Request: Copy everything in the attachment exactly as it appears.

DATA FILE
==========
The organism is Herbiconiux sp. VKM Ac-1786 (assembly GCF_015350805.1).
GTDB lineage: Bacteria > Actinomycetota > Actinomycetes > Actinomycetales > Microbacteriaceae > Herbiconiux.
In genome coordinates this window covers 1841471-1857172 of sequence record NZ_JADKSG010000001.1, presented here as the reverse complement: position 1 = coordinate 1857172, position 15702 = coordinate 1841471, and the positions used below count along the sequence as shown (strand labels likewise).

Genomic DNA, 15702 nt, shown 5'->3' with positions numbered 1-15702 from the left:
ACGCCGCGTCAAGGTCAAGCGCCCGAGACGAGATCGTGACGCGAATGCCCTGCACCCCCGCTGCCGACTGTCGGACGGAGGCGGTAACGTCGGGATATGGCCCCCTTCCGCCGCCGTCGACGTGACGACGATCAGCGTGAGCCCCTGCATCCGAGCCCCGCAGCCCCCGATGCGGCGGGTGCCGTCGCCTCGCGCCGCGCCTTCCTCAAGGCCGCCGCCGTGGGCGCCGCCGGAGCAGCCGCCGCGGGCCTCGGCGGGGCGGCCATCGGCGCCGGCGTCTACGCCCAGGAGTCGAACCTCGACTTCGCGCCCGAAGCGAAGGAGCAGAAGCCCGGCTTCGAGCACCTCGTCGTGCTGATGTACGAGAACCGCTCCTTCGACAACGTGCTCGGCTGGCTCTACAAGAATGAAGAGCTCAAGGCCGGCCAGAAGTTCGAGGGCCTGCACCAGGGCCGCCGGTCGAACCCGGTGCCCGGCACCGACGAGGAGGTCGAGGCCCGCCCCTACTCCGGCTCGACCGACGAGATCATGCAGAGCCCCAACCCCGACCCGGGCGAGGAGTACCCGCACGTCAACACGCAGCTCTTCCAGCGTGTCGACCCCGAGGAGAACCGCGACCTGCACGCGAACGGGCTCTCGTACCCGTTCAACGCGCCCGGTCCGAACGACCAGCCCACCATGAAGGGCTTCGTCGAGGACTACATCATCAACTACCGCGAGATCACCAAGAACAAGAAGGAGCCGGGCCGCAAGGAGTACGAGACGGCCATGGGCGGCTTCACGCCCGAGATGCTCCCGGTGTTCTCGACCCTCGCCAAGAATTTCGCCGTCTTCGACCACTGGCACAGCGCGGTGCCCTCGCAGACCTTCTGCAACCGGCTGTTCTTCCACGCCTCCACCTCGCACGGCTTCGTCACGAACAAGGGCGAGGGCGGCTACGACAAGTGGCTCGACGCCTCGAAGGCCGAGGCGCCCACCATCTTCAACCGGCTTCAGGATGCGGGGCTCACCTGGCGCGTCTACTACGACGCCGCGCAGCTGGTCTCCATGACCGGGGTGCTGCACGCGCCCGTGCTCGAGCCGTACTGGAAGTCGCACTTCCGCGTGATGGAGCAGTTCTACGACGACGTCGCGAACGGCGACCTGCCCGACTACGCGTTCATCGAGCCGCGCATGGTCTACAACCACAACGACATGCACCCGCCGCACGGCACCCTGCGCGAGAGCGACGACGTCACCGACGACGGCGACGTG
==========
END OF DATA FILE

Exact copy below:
The organism is Herbiconiux sp. VKM Ac-1786 (assembly GCF_015350805.1).
GTDB lineage: Bacteria > Actinomycetota > Actinomycetes > Actinomycetales > Microbacteriaceae > Herbiconiux.
In genome coordinates this window covers 1841471-1857172 of sequence record NZ_JADKSG010000001.1, presented here as the reverse complement: position 1 = coordinate 1857172, position 15702 = coordinate 1841471, and the positions used below count along the sequence as shown (strand labels likewise).

Genomic DNA, 15702 nt, shown 5'->3' with positions numbered 1-15702 from the left:
ACGCCGCGTCAAGGTCAAGCGCCCGAGACGAGATCGTGACGCGAATGCCCTGCACCCCCGCTGCCGACTGTCGGACGGAGGCGGTAACGTCGGGATATGGCCCCCTTCCGCCGCCGTCGACGTGACGACGATCAGCGTGAGCCCCTGCATCCGAGCCCCGCAGCCCCCGATGCGGCGGGTGCCGTCGCCTCGCGCCGCGCCTTCCTCAAGGCCGCCGCCGTGGGCGCCGCCGGAGCAGCCGCCGCGGGCCTCGGCGGGGCGGCCATCGGCGCCGGCGTCTACGCCCAGGAGTCGAACCTCGACTTCGCGCCCGAAGCGAAGGAGCAGAAGCCCGGCTTCGAGCACCTCGTCGTGCTGATGTACGAGAACCGCTCCTTCGACAACGTGCTCGGCTGGCTCTACAAGAATGAAGAGCTCAAGGCCGGCCAGAAGTTCGAGGGCCTGCACCAGGGCCGCCGGTCGAACCCGGTGCCCGGCACCGACGAGGAGGTCGAGGCCCGCCCCTACTCCGGCTCGACCGACGAGATCATGCAGAGCCCCAACCCCGACCCGGGCGAGGAGTACCCGCACGTCAACACGCAGCTCTTCCAGCGTGTCGACCCCGAGGAGAACCGCGACCTGCACGCGAACGGGCTCTCGTACCCGTTCAACGCGCCCGGTCCGAACGACCAGCCCACCATGAAGGGCTTCGTCGAGGACTACATCATCAACTACCGCGAGATCACCAAGAACAAGAAGGAGCCGGGCCGCAAGGAGTACGAGACGGCCATGGGCGGCTTCACGCCCGAGATGCTCCCGGTGTTCTCGACCCTCGCCAAGAATTTCGCCGTCTTCGACCACTGGCACAGCGCGGTGCCCTCGCAGACCTTCTGCAACCGGCTGTTCTTCCACGCCTCCACCTCGCACGGCTTCGTCACGAACAAGGGCGAGGGCGGCTACGACAAGTGGCTCGACGCCTCGAAGGCCGAGGCGCCCACCATCTTCAACCGGCTTCAGGATGCGGGGCTCACCTGGCGCGTCTACTACGACGCCGCGCAGCTGGTCTCCATGACCGGGGTGCTGCACGCGCCCGTGCTCGAGCCGTACTGGAAGTCGCACTTCCGCGTGATGGAGCAGTTCTACGACGACGTCGCGAACGGCGACCTGCCCGACTACGCGTTCATCGAGCCGCGCATGGTCTACAACCACAACGACATGCACCCGCCGCACGGCACCCTGCGCGAGAGCGACGACGTCACCGACGACGGCGACGTG